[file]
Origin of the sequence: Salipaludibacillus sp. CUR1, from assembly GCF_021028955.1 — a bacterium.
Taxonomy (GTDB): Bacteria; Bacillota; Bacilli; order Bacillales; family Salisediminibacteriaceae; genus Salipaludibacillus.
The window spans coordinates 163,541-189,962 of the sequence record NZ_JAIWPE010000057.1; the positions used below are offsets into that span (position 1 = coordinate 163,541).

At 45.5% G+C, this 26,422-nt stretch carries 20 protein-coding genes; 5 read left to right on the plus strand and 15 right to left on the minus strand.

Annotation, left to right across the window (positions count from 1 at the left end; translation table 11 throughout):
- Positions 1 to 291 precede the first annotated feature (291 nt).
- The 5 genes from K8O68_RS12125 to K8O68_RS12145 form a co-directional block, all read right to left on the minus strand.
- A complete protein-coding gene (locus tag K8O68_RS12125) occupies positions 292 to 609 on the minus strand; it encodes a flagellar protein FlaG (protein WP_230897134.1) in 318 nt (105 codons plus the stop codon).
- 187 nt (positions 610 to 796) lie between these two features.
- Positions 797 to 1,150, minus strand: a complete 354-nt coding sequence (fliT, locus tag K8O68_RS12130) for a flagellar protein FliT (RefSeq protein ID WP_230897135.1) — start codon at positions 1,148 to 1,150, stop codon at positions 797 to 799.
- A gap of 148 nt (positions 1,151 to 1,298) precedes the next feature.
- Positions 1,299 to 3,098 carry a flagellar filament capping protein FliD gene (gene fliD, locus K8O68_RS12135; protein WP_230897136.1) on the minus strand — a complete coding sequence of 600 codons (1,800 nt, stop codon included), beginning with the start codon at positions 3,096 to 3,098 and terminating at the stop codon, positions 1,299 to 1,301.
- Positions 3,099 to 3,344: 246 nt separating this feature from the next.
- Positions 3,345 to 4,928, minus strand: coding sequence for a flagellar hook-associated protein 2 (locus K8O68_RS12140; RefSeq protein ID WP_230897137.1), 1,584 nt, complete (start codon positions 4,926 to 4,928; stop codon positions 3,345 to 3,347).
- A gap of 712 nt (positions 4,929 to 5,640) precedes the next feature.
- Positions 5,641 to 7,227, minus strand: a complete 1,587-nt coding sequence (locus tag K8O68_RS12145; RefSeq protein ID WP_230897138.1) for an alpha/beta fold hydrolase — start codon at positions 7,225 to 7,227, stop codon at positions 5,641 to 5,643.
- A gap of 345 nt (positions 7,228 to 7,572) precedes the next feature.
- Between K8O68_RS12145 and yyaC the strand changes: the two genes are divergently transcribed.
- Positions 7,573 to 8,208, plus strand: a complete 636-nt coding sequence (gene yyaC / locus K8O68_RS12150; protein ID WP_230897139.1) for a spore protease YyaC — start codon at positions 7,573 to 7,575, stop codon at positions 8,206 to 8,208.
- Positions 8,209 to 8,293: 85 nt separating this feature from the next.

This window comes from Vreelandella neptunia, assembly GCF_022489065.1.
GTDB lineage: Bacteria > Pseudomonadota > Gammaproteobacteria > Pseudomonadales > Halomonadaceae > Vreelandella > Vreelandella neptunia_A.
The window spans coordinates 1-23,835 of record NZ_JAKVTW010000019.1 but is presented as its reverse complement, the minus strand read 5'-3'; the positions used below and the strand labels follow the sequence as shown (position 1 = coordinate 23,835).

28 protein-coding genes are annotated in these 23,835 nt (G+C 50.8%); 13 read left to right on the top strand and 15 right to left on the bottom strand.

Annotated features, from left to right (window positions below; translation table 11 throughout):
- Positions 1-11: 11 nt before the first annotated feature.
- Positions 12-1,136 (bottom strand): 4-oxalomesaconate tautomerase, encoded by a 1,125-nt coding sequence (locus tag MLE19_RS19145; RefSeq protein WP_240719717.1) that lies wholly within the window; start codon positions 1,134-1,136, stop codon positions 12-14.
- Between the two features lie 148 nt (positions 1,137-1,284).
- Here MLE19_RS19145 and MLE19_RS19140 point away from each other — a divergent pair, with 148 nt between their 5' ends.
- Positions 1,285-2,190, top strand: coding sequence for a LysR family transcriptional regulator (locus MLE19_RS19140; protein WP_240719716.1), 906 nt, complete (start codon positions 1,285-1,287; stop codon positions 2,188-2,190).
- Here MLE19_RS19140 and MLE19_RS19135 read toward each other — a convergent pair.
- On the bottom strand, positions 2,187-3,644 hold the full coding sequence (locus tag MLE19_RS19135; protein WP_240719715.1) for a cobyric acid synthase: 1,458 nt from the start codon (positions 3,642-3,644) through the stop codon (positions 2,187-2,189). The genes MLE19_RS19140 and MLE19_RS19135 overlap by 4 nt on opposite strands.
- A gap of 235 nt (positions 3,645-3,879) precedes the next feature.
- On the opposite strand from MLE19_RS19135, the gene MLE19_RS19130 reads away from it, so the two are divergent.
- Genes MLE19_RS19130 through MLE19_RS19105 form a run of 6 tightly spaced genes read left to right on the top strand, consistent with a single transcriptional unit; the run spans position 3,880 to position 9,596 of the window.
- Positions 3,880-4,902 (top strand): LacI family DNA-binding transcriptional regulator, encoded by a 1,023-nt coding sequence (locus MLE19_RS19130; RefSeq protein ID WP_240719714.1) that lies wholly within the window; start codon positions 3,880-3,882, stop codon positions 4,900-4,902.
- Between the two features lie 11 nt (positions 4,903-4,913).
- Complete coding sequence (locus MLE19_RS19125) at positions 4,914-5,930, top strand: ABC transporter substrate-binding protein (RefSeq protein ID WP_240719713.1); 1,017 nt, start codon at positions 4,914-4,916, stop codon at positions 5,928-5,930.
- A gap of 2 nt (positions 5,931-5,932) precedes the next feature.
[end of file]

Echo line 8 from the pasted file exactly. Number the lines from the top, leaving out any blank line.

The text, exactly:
- A complete protein-coding gene (locus tag K8O68_RS12125) occupies positions 292 to 609 on the minus strand; it encodes a flagellar protein FlaG (protein WP_230897134.1) in 318 nt (105 codons plus the stop codon).